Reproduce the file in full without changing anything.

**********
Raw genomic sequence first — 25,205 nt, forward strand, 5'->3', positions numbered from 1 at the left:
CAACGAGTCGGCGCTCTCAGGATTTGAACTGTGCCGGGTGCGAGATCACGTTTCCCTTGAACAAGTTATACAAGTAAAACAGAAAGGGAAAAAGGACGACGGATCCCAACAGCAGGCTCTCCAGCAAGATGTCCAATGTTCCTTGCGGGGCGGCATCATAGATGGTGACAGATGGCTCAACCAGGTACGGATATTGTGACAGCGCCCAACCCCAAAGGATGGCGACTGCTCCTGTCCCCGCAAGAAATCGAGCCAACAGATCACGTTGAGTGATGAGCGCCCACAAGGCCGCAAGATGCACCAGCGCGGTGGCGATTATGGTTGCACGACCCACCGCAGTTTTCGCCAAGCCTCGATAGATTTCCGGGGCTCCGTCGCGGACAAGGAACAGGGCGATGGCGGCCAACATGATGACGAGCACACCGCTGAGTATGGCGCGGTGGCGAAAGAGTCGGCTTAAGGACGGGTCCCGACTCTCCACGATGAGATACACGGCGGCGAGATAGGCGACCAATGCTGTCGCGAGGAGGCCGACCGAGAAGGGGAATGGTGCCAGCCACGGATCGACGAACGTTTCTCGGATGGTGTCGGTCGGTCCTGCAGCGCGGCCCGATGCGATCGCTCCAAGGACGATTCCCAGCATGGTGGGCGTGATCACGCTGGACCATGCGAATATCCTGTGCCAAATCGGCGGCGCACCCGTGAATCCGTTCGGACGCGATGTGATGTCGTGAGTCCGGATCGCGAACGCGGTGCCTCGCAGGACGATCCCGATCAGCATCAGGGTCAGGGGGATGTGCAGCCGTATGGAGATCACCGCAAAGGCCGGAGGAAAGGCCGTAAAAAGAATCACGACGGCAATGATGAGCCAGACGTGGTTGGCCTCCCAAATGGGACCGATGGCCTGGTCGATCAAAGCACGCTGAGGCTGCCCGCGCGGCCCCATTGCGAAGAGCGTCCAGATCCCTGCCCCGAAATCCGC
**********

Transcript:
Raw genomic sequence first — 25,205 nt, forward strand, 5'->3', positions numbered from 1 at the left:
CAACGAGTCGGCGCTCTCAGGATTTGAACTGTGCCGGGTGCGAGATCACGTTTCCCTTGAACAAGTTATACAAGTAAAACAGAAAGGGAAAAAGGACGACGGATCCCAACAGCAGGCTCTCCAGCAAGATGTCCAATGTTCCTTGCGGGGCGGCATCATAGATGGTGACAGATGGCTCAACCAGGTACGGATATTGTGACAGCGCCCAACCCCAAAGGATGGCGACTGCTCCTGTCCCCGCAAGAAATCGAGCCAACAGATCACGTTGAGTGATGAGCGCCCACAAGGCCGCAAGATGCACCAGCGCGGTGGCGATTATGGTTGCACGACCCACCGCAGTTTTCGCCAAGCCTCGATAGATTTCCGGGGCTCCGTCGCGGACAAGGAACAGGGCGATGGCGGCCAACATGATGACGAGCACACCGCTGAGTATGGCGCGGTGGCGAAAGAGTCGGCTTAAGGACGGGTCCCGACTCTCCACGATGAGATACACGGCGGCGAGATAGGCGACCAATGCTGTCGCGAGGAGGCCGACCGAGAAGGGGAATGGTGCCAGCCACGGATCGACGAACGTTTCTCGGATGGTGTCGGTCGGTCCTGCAGCGCGGCCCGATGCGATCGCTCCAAGGACGATTCCCAGCATGGTGGGCGTGATCACGCTGGACCATGCGAATATCCTGTGCCAAATCGGCGGCGCACCCGTGAATCCGTTCGGACGCGATGTGATGTCGTGAGTCCGGATCGCGAACGCGGTGCCTCGCAGGACGATCCCGATCAGCATCAGGGTCAGGGGGATGTGCAGCCGTATGGAGATCACCGCAAAGGCCGGAGGAAAGGCCGTAAAAAGAATCACGACGGCAATGATGAGCCAGACGTGGTTGGCCTCCCAAATGGGACCGATGGCCTGGTCGATCAAAGCACGCTGAGGCTGCCCGCGCGGCCCCATTGCGAAGAGCGTCCAGATCCCTGCCCCGAAATCCGC